But again, the real work comes from our volunteers that give their time and expertise. Wow. So amazing. So let’s just say I’m ready to get started. I’ve been, I guess there is a vetting process. I’m guessing you can tell me. What do I, you know, like, what should I do to really prepare to get the most [00:11:00] out of my mentoring experience?
You know, to make sure that I’m not wasting the mentor’s time. What, what, what should I do? When we, our mentors speak to the, the entrepreneurs that come to score, what we, one of the ways we described that first couple of mentoring sessions is that it’s like peeling the onion because we understand entrepreneurs have a thousand different thoughts going about this business and.
Our goal as the business mentors is really to take the problem you come to us with or the challenge or the opportunity and, and peel those layers of the onion to get to the real root cause so that we can help make sure we are maximizing your success. So for example, One of the most common questions we get when people come to a score mentor is how do I get money to start my business?
Which, of course, financing and funding is necessary in order to start up your [00:12:00] business. But that isn’t the only answer. So. In order to come the most prepared to, to make the most out of your session, think about what your goals are. Think about where you want to be in five or 10 years. Um, we have tools on our website that help with competitive analysis and understanding the marketplace.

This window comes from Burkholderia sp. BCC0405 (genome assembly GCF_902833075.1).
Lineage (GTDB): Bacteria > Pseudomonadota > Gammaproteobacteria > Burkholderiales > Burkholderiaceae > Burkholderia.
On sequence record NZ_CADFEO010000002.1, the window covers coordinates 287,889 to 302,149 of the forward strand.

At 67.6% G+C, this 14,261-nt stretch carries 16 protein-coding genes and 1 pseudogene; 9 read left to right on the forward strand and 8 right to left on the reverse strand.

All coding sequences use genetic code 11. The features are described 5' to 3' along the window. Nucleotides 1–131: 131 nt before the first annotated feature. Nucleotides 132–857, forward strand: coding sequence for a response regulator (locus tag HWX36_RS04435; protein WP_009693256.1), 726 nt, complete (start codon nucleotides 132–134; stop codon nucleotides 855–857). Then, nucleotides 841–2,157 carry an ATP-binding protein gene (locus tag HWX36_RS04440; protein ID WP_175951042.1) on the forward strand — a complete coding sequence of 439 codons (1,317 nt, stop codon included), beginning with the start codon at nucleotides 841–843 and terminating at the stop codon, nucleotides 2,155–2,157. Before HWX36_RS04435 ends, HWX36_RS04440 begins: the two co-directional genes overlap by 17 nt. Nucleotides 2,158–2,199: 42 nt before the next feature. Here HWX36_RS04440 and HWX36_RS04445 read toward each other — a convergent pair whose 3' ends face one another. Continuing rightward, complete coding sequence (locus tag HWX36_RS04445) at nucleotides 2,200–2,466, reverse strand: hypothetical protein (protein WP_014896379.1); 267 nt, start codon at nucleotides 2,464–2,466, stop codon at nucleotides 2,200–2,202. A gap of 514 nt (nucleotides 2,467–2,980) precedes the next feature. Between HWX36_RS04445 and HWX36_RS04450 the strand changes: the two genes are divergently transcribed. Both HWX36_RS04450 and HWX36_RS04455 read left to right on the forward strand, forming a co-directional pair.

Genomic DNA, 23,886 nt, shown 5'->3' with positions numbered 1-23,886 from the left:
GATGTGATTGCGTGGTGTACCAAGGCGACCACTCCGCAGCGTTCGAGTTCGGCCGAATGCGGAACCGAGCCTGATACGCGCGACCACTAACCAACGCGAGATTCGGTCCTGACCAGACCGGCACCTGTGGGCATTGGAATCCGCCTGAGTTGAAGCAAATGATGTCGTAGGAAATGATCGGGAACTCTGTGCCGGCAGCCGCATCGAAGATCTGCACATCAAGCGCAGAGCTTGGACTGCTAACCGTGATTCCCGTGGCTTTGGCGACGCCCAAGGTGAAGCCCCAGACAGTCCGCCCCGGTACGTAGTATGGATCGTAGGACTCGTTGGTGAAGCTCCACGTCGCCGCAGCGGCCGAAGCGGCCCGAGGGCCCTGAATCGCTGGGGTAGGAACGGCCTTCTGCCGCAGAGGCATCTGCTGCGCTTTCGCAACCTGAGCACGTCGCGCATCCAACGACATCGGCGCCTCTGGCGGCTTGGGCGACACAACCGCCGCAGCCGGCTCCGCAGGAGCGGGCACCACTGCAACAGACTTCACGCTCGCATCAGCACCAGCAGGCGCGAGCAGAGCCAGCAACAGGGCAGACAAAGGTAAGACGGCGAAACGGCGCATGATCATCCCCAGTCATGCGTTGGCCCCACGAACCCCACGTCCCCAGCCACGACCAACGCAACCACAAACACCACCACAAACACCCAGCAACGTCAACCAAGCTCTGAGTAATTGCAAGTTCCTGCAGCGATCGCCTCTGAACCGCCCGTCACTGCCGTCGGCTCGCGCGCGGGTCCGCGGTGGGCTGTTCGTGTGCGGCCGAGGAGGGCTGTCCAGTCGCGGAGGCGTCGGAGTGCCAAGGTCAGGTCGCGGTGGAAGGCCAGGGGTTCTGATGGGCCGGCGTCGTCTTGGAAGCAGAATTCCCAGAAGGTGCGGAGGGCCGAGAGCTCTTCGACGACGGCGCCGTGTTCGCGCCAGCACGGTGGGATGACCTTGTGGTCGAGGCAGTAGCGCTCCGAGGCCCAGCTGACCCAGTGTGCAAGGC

So using your mentor to help do that homework as well. And the third part is to understand who you are as a person, as a business owner, as an entrepreneur, what do you want your life to look like? How many hours are you willing to give to this? Are you already, you know, working at a job and do you need to keep that for the time being?
Or do you have the ability to do this full time? Those things and factors, if you really think about that, will help you work with your mentor to figure out the best path of success for you. Because there are many different paths to success.[00:13:00]
I think we’re all amazed by it right now. Just trying to sink it all in. Are they Zoom based? Are they in person? Uh, how do they typically go, the sessions? We offer both in person and zoom as well as phone calls. And, um, of course we keep in touch and in between sessions via text or, or phone or email. Um, of course with the pandemic, everything went virtual.
Um, fortunately for us, we had already been using the virtual tools. So SCORE did not miss a day of being there for small business owners, which of course during the pandemic was critical. Um, and we’ve actually seen, um, And you all probably know this too, a significant increase in the number of business applications, um, 5 million in 2022 alone are looking to start.